Once upon a time, there was a man who had several sons, who he brought up in the nurture and admonition of the Lord.  He did reasonably well, yet he always had the nagging thought that the particular skills and and lessons that he had to teach would have been better bestowed upon daughters. And so, though he was late in life, he asked God to grant him a few female children. His prayer was answered, and he named the girls Shirley, Goodness, and Mercy.

She's Leaving Home

Our sixteen-year old granddaughter has started collecting vinyl. We gave her Sgt Pepper's for Christmas.  This one is still my favorite, still evocative.

Monday, January 22, 2024

Ellis Island

 No One's Name Was Changed at Ellis Island (via Maggie's and Marginal Revolution).

I agree with this, both the data and the reasoning.  But strange things happen. As I recorded in The Disappearance of Iwntge Henken, Tracy's aunt came from Holland disguised as a boy, bearing a ticket with that inaccurate first name. So the study holds up as technically true.  No officials in an American port changed his/her name. But it was false to begin with.

From the River to the Sea

From the WSJ Which River Which Sea - College students have little idea and change their minds when the see the reality on a map.

"Landkarten, mehr Landkarten," said Dr Faust.

Flynn Effect

 More recent generations are showing bigger brains. Via Remieux Recueil, and ACX, two very reliable sources - but that's not proof, just confidence building.

Chesterton the Poet

Chesterton died in 1936 at the age of 62. CS Lewis, Dorothy Sayers, TS Eliot, and JRR Tolkien all wrote about the event and the man. Only Sayers knew him out of that group, as she was a founding member with him of The Detection Club in the late 20s. I have read that each of them mentioned his desire to be remembered primarily as a poet, though I can't find a reference for any of them. All of them loved The Ballad of the White Horse in particular. (Also a favorite of Grim's BTW)

Yet GKC was not remembered primarily for his poetry. He is remembered as an apologist, a mystery writer, an essayist, and biographer. Lewis wished at first to be a poet, and one could at least half-heartedly make the same claim about Tolkien, who keeps trying to be a poet of many sorts in LOTR. I have to wonder if the sincere attempt at being a poet is one of the best trainings for being any other type of writer, even if the poetry doesn't quite work.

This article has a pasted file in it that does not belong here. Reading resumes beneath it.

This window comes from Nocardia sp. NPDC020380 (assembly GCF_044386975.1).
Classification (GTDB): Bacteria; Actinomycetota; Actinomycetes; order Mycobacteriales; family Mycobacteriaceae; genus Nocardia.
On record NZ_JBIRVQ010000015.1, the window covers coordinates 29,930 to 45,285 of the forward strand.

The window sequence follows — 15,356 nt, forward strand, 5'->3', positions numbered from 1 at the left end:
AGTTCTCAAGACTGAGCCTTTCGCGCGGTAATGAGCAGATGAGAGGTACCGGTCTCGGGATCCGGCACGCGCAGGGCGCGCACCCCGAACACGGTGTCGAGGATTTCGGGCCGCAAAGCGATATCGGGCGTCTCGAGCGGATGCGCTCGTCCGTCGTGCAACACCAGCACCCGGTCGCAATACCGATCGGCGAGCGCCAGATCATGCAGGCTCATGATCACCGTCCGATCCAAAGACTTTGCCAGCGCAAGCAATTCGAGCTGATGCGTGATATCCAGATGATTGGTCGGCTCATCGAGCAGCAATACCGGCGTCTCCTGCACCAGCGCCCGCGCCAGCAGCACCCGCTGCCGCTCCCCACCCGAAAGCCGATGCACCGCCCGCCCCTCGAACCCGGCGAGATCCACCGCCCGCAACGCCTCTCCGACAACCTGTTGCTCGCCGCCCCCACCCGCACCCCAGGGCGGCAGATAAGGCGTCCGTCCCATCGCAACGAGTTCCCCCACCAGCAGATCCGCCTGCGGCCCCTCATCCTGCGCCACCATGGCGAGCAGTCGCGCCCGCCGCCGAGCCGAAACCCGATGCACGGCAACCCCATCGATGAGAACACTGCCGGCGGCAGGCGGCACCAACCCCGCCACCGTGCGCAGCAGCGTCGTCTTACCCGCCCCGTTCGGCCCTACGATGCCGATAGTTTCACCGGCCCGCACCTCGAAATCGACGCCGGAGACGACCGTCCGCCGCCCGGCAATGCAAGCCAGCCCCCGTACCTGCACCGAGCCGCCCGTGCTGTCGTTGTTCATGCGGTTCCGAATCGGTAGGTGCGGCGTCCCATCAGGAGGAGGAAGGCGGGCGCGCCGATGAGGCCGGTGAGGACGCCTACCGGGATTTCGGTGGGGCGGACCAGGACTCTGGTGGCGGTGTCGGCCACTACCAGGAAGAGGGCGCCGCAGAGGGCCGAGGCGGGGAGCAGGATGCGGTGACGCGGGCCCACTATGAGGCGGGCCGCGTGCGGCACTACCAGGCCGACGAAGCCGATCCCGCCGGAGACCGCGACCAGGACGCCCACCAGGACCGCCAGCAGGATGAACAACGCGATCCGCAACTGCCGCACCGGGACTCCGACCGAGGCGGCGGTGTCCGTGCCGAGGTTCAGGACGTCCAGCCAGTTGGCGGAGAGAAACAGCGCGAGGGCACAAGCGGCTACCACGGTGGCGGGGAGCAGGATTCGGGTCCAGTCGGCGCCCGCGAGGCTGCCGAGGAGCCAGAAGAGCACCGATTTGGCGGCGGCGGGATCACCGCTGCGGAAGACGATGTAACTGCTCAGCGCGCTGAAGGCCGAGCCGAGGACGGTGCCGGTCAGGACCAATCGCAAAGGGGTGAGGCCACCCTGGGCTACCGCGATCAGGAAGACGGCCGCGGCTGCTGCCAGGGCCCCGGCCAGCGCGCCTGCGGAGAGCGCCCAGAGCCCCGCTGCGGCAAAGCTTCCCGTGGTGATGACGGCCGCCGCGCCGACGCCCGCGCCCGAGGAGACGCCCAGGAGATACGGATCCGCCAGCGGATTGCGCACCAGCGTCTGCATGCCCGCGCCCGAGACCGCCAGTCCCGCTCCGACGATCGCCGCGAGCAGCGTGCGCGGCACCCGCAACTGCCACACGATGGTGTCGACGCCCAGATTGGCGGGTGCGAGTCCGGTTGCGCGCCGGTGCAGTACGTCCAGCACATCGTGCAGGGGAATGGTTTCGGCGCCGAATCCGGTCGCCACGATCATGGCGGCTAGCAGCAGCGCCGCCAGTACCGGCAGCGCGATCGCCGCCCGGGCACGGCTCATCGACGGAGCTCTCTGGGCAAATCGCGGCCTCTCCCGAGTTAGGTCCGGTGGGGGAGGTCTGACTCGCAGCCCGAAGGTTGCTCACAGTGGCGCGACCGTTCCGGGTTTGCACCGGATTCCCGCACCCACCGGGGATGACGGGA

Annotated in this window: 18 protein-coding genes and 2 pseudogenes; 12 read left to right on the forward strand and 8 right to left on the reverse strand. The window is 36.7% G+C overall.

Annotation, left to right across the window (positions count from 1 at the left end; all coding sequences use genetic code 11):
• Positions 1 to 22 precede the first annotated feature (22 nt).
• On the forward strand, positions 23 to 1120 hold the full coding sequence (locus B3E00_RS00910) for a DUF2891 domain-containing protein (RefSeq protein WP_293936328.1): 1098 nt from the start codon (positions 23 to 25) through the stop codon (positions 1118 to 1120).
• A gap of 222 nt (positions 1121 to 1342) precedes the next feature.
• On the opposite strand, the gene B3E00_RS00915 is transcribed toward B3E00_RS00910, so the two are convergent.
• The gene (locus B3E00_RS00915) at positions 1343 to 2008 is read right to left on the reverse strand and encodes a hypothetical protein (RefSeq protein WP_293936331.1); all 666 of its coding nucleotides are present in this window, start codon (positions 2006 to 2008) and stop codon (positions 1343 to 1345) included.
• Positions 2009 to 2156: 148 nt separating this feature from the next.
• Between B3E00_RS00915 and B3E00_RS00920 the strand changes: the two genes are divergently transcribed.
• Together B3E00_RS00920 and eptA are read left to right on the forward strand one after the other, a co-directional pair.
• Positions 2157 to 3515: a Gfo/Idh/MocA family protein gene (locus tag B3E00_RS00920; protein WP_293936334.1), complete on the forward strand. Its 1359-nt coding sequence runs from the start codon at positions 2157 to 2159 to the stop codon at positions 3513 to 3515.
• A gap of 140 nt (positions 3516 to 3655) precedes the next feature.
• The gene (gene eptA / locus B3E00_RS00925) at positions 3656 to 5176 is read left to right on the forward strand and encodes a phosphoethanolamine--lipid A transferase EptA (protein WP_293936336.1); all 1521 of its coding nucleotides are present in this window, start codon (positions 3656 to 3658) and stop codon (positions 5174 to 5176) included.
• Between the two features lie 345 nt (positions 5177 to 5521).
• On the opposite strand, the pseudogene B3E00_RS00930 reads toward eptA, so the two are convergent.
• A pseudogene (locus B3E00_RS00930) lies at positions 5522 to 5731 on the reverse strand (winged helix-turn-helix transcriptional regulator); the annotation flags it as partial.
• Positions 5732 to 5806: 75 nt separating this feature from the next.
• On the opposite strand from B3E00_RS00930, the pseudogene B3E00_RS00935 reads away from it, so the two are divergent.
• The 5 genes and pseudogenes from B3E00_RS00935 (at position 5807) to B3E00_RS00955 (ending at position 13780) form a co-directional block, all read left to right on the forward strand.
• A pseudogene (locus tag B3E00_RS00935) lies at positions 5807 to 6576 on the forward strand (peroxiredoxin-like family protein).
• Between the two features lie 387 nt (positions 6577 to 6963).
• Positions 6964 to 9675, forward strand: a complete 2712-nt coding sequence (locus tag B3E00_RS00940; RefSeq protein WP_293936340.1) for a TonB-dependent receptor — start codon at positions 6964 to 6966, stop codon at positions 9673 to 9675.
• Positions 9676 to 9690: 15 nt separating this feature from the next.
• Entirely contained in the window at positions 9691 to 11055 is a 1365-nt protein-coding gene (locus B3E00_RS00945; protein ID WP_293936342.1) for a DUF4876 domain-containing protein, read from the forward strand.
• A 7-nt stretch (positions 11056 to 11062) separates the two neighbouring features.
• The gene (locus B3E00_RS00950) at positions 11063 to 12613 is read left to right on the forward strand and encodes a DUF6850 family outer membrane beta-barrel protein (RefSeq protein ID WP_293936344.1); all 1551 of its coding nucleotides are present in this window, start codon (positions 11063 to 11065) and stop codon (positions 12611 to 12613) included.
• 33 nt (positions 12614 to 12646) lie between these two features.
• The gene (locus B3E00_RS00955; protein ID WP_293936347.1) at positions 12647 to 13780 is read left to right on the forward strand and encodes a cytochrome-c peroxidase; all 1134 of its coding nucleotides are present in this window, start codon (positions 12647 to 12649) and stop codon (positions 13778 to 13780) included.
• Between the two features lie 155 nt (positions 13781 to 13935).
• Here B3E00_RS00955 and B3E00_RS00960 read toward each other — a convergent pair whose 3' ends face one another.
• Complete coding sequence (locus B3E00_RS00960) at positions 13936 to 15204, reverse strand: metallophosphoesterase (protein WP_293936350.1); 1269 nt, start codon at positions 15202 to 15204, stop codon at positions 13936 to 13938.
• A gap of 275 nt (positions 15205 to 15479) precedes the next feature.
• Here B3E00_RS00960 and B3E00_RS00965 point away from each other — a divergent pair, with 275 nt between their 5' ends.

With that in mind I give you the choice of Dale Ahlquist, founder and president of the American Chesterton Society, for his favorite Chesterton poem. It brings tears to my eyes.

The Donkey

When fishes flew and forests walked
   And figs grew upon thorn,
Some moment when the moon was blood
   Then surely I was born.

With monstrous head and sickening cry
   And ears like errant wings,
The devil’s walking parody
   On all four-footed things.

The tattered outlaw of the earth,
   Of ancient crooked will;
Starve, scourge, deride me: I am dumb,
   I keep my secret still.

Fools! For I also had my hour;
   One far fierce hour and sweet:
There was a shout about my ears,
   And palms before my feet.

Chesterton, the Apostle of Common Sense

As in the time of Nehemiah (Chap 4), when the rebuilders of the wall carried both a trowel and a sword, Chesterton tells us that we are in such an age today. We need the sword - which he identifies doubly with both Reason and The Word - to defend the builders in their task. Yet one cannot build anything with a sword. It takes the humble trowel to do that.

The point of loving your enemies is not to defeat them but to convert them.  You want them to betray their side and come to yours. Chesterton, beloved by both George Bernard Shaw and HG Wells, exemplifies this as well as anyone in the 20th C.

When GKC was asked what he thought of Wells giving up writing science fiction in order to write history and socialist tracts, he thought that "I fear he has traded his birthright for a pot of message."

On the way to his wedding, Chesterton bought a glass of milk in honor of his mother now that he was being transferred to the care of another woman, and a gun because now he had a bride to protect, even though he had no desire to protect himself.

Grim, I thought that if your motorcycle travels ever took you to any of these places, coming up noisily with braided beard might be a destabilising but ultimately useful moment at any of the Chesterton Academies. Especially if you were brought in as a sub by someone who was in on the game and marched to the front of the class. It looks like there are over 50 now.

Club Schadenfreude

There is a commenter over at the Orthosphere who delights in telling Christians how deluded and stupid they are. Others engage with him, and I did in previous days but no longer do. He is one of those most irritating of opponents in that he verges on rationality, and does occasionally present a very good argument, leading you to think that he might be persuaded, if only I could find the right entry point or the right words to smack this SOB with. Someone who is a better man than I might succeed at this, but I have abandoned that cause long ago.

Yet about a week ago a new thought occurred to me, and I have turned it about in my mind.   He is a throwback. His approach was common in the New Atheist movement, or the Humanist groups of the early 2000's. Scott Alexander of ACX has written about how this group which he invested too much of his intellectual effort in just became intellectually lazy, emotionally vicious wokesters. The smart ones are gone, and the smart ones will even tell you quite clearly why they are gone. If you listen to Stuart Ritchie, Tom Chivers, Razib Khan, and even (subtly) Tyler Cowan, all of whom are in my sidebar, you will hear that they also came out of such groups but grew disillusioned. Someone else can write that up if they like, and I don't doubt that someone has. Yet clubschadenfreude has been a keeper of that flame, and there is a sort of honor in that, especially in a group that includes trad Catholics, Eastern Orthodox, Western Canon, Augustinians, and the like.  He is a dinosaur now, even though he is a late dinosaur whose arrival is remembered with annoyance by the brontosauri.